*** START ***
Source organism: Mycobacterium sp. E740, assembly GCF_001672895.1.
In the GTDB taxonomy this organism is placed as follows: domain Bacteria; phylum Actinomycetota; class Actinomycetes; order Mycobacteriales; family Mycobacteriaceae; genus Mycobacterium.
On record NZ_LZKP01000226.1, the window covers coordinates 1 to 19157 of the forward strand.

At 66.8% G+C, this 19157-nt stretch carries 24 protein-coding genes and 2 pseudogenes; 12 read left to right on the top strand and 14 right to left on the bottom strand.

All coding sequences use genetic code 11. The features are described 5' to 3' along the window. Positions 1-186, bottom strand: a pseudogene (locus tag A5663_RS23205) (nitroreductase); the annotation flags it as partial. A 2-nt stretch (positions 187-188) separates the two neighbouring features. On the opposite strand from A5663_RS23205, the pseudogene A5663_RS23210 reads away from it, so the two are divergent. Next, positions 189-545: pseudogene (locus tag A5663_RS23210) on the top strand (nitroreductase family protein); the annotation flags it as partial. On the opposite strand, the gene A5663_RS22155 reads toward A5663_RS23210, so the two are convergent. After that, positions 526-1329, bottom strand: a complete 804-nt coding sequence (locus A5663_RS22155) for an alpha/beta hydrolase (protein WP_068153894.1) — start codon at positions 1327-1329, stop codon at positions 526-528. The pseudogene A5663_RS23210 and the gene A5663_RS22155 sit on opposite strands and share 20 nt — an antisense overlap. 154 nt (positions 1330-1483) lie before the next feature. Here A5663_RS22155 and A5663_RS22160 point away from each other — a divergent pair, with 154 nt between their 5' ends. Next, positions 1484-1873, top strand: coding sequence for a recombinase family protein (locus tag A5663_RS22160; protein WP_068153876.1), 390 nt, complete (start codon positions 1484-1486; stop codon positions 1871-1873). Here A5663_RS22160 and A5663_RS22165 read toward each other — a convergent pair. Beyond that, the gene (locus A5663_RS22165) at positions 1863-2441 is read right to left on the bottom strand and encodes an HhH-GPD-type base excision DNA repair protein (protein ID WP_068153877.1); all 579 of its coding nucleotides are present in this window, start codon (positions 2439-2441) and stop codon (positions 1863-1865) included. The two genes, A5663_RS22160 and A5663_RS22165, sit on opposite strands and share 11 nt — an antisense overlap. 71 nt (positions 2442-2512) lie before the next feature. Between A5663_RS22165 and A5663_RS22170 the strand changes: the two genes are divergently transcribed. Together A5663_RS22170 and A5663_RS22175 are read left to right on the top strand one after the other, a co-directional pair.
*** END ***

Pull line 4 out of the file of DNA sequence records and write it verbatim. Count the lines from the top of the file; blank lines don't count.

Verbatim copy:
At 66.8% G+C, this 19157-nt stretch carries 24 protein-coding genes and 2 pseudogenes; 12 read left to right on the top strand and 14 right to left on the bottom strand.